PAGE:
Diocese of Africa
Most Reverend Dr. Solomon Okoro, SGS
Republic of Benin
African ministry

Independent Orthodox Church in America California - - 3
units
- 2005 *LINK* Website: Independent Orthodox Church in America; webpage: Clergy (viewed 18 April 2005) Clergy List: Bishops, Priests, Deacons, Brothers, and Sisters: CA: Fr Robert, Bishop David, Sister Juliet
Independent Orthodox Church in America California - - - - 2005 *LINK* Website: Independent Orthodox Church in America; webpage: House of Bishops (viewed 18 April 2005) Bishops in California:

The Most Reverend +David Pascua
Bishop Ordinary of the Missionary Diocese of St. George
Independent Orthodox Church in America

Independent Orthodox Church in America Connecticut - - 1
unit
- 2005 *LINK* Website: Independent Orthodox Church in America; webpage: Clergy (viewed 18 April 2005) Clergy List: Bishops, Priests, Deacons, Brothers, and Sisters: CT: Fr Michael
Independent Orthodox Church in America Florida - - 2
units
- 2005 *LINK* Website: Independent Orthodox Church in America; webpage: Clergy (viewed 18 April 2005) Clergy List: Bishops, Priests, Deacons, Brothers, and Sisters: Fl: Brother Spencer, Bishop Zachariah
Independent Orthodox Church in America Florida - - - - 2005 *LINK* Website: Independent Orthodox Church in America; webpage: House of Bishops (viewed 18 April 2005) Bishops in Florida:

The Most Reverend?Mother Zachariah
Bishop Ordinary of the Diocese of Christ the King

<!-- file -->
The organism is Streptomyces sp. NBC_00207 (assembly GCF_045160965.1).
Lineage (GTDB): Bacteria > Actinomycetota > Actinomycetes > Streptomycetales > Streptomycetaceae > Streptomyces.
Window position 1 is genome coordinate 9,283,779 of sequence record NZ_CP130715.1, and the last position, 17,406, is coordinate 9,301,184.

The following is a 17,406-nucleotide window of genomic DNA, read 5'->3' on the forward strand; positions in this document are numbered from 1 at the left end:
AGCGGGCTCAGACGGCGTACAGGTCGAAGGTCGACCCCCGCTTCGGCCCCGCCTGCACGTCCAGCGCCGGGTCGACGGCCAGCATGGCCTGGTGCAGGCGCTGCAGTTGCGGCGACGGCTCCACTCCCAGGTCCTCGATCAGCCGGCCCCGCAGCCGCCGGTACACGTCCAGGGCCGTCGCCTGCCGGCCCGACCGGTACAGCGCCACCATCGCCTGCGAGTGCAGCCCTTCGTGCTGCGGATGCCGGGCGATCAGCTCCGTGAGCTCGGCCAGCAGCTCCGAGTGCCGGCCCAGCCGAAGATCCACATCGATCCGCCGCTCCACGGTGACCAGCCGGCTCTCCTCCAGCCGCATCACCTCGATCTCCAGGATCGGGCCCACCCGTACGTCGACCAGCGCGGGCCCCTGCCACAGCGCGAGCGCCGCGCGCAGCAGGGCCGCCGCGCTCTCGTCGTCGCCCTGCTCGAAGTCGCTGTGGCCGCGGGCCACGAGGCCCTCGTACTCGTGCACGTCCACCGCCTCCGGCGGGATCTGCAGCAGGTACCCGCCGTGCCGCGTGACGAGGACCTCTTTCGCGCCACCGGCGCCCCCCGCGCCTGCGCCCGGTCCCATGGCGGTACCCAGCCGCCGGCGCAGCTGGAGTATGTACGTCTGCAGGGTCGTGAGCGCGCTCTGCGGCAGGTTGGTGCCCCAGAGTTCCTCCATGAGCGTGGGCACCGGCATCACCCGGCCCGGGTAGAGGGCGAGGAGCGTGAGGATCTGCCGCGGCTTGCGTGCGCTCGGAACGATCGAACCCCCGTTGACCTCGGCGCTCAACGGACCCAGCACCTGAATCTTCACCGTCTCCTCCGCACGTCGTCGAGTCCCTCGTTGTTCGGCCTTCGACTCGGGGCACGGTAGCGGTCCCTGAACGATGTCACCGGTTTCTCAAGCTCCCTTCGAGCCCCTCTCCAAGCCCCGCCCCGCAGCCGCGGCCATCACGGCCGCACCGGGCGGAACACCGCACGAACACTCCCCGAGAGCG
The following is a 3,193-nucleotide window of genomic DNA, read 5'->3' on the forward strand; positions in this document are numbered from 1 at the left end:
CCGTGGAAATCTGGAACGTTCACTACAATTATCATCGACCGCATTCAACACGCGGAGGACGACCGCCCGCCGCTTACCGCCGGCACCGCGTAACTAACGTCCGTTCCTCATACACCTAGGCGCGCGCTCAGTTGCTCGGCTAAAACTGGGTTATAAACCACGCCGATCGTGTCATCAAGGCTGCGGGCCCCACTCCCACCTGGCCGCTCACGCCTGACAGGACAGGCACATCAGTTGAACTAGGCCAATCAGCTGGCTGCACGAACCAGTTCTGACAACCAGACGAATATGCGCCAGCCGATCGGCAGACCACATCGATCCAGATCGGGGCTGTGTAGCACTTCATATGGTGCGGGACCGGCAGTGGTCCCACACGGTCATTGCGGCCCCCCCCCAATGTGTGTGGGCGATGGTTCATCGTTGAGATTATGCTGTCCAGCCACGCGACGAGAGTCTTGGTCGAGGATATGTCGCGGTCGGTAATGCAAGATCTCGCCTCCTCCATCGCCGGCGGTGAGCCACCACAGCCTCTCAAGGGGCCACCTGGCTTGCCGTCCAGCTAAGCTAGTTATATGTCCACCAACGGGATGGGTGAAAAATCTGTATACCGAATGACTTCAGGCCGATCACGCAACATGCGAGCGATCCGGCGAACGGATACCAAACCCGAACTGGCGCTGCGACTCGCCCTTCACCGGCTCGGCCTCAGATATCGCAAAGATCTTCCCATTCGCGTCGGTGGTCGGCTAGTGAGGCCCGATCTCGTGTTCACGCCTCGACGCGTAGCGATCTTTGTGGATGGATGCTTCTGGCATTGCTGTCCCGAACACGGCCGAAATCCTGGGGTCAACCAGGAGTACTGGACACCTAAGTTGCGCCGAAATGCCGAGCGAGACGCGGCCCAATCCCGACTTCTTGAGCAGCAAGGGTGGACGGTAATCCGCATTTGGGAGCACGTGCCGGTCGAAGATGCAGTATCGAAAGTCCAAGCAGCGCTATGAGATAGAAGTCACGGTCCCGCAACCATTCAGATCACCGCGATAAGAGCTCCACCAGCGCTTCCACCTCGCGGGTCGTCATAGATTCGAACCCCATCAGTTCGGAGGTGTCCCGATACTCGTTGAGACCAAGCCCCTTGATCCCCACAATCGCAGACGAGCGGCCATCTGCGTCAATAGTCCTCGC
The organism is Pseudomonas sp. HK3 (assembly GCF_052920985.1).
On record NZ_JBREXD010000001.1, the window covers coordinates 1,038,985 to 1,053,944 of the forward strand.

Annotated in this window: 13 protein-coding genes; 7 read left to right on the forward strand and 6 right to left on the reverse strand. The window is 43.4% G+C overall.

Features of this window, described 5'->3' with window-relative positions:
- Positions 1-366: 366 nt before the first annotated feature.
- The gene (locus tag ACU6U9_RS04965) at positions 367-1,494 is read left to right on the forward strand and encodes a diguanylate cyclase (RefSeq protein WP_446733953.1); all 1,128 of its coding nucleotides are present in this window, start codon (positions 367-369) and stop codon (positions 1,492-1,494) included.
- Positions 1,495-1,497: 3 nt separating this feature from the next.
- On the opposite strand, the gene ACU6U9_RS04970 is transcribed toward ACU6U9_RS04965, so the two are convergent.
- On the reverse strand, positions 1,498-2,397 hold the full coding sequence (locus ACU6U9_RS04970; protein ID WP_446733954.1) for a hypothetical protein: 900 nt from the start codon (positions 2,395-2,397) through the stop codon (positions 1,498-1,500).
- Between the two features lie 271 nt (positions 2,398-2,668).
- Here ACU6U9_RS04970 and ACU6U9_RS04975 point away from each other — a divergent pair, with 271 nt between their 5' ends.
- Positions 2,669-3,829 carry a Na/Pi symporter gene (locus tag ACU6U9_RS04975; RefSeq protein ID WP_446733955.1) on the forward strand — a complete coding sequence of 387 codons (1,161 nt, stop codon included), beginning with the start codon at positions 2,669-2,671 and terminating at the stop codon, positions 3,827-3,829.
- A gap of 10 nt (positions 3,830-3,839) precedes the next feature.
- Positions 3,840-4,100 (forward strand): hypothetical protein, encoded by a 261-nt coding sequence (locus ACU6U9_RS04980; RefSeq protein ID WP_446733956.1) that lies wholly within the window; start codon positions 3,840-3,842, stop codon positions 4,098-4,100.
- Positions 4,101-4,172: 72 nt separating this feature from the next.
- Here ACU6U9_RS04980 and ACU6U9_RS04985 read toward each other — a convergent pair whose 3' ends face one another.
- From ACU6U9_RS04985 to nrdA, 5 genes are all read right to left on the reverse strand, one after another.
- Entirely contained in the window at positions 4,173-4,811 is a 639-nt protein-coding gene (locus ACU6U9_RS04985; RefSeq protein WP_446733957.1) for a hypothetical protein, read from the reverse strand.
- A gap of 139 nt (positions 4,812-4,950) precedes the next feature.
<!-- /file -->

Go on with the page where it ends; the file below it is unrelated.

Abbess-General of the Order of the Holy Spirit
Independent Orthodox Church in America

Independent Orthodox Church in America Georgia, USA - - 5
units
- 2005 *LINK* Website: Independent Orthodox Church in America; webpage: Clergy (viewed 18 April 2005) Clergy List: Bishops, Priests, Deacons, Brothers, and Sisters: GA: Bishop Aaron, Rev Brother Jacob, Brother Jeremy, Brother Scott, Sister Kimberly
Independent Orthodox Church in America Georgia, USA - - - - 2005 *LINK* Website: Independent Orthodox Church in America; webpage: House of Bishops (viewed 18 April 2005) Bishops in Georgia:

The Most Reverend +Aaron Evans, OJT, S.T.M.
Missionary Bishop of the Diocese of St. James
Abbot-General of the Poor Brothers and Sisters of Christ
Independent Orthodox Church in America

Independent Orthodox Church in America Hawaii - - 1
unit
- 2005 *LINK* Website: Independent Orthodox Church in America; webpage: Clergy (viewed 18 April 2005) Clergy List: Bishops, Priests, Deacons, Brothers, and Sisters: HI: Fr Deacon Pat
Independent Orthodox Church in America Illinois - - 1
unit
- 2005 *LINK* Website: Independent Orthodox Church in America; webpage: Clergy (viewed 18 April 2005) Clergy List: Bishops, Priests, Deacons, Brothers, and Sisters: IL: Rev Brian


Independent Orthodox Church in America, continued